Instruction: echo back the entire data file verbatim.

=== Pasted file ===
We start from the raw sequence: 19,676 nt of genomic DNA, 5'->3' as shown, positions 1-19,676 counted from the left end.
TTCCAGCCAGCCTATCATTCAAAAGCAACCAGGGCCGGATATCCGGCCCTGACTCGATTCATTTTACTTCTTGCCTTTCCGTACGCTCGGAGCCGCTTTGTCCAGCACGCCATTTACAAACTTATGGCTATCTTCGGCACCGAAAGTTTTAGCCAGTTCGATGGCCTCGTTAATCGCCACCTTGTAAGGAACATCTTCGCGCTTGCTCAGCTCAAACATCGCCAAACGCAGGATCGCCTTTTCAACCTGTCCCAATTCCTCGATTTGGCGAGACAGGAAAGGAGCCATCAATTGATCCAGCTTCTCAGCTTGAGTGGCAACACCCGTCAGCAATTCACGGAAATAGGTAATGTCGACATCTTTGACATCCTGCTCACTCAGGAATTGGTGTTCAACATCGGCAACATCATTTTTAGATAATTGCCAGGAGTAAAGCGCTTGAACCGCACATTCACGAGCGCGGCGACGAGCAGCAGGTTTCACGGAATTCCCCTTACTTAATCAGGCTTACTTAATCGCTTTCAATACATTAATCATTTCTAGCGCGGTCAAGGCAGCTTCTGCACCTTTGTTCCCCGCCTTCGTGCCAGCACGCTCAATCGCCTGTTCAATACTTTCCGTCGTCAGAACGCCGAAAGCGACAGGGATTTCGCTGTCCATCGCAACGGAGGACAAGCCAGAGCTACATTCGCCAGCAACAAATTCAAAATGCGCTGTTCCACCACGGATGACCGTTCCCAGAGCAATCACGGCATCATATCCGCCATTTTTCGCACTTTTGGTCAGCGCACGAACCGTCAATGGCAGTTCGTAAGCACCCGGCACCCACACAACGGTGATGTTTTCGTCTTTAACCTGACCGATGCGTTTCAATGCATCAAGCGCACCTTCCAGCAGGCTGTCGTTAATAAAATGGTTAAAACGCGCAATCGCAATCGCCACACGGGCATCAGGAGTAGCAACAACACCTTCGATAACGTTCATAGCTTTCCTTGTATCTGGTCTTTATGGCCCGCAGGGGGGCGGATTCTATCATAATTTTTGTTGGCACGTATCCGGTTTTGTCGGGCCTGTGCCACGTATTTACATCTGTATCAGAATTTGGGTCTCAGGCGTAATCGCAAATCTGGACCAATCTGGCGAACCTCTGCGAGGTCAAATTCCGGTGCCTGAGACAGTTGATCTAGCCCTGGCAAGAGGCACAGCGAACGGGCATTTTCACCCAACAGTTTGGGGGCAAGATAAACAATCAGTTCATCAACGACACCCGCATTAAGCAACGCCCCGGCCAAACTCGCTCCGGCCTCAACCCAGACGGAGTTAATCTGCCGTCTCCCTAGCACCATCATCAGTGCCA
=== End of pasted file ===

We start from the raw sequence: 19,676 nt of genomic DNA, 5'->3' as shown, positions 1-19,676 counted from the left end.
TTCCAGCCAGCCTATCATTCAAAAGCAACCAGGGCCGGATATCCGGCCCTGACTCGATTCATTTTACTTCTTGCCTTTCCGTACGCTCGGAGCCGCTTTGTCCAGCACGCCATTTACAAACTTATGGCTATCTTCGGCACCGAAAGTTTTAGCCAGTTCGATGGCCTCGTTAATCGCCACCTTGTAAGGAACATCTTCGCGCTTGCTCAGCTCAAACATCGCCAAACGCAGGATCGCCTTTTCAACCTGTCCCAATTCCTCGATTTGGCGAGACAGGAAAGGAGCCATCAATTGATCCAGCTTCTCAGCTTGAGTGGCAACACCCGTCAGCAATTCACGGAAATAGGTAATGTCGACATCTTTGACATCCTGCTCACTCAGGAATTGGTGTTCAACATCGGCAACATCATTTTTAGATAATTGCCAGGAGTAAAGCGCTTGAACCGCACATTCACGAGCGCGGCGACGAGCAGCAGGTTTCACGGAATTCCCCTTACTTAATCAGGCTTACTTAATCGCTTTCAATACATTAATCATTTCTAGCGCGGTCAAGGCAGCTTCTGCACCTTTGTTCCCCGCCTTCGTGCCAGCACGCTCAATCGCCTGTTCAATACTTTCCGTCGTCAGAACGCCGAAAGCGACAGGGATTTCGCTGTCCATCGCAACGGAGGACAAGCCAGAGCTACATTCGCCAGCAACAAATTCAAAATGCGCTGTTCCACCACGGATGACCGTTCCCAGAGCAATCACGGCATCATATCCGCCATTTTTCGCACTTTTGGTCAGCGCACGAACCGTCAATGGCAGTTCGTAAGCACCCGGCACCCACACAACGGTGATGTTTTCGTCTTTAACCTGACCGATGCGTTTCAATGCATCAAGCGCACCTTCCAGCAGGCTGTCGTTAATAAAATGGTTAAAACGCGCAATCGCAATCGCCACACGGGCATCAGGAGTAGCAACAACACCTTCGATAACGTTCATAGCTTTCCTTGTATCTGGTCTTTATGGCCCGCAGGGGGGCGGATTCTATCATAATTTTTGTTGGCACGTATCCGGTTTTGTCGGGCCTGTGCCACGTATTTACATCTGTATCAGAATTTGGGTCTCAGGCGTAATCGCAAATCTGGACCAATCTGGCGAACCTCTGCGAGGTCAAATTCCGGTGCCTGAGACAGTTGATCTAGCCCTGGCAAGAGGCACAGCGAACGGGCATTTTCACCCAACAGTTTGGGGGCAAGATAAACAATCAGTTCATCAACGACACCCGCATTAAGCAACGCCCCGGCCAAACTCGCTCCGGCCTCAACCCAGACGGAGTTAATCTGCCGTCTCCCTAGCACCATCATCAGTGCCA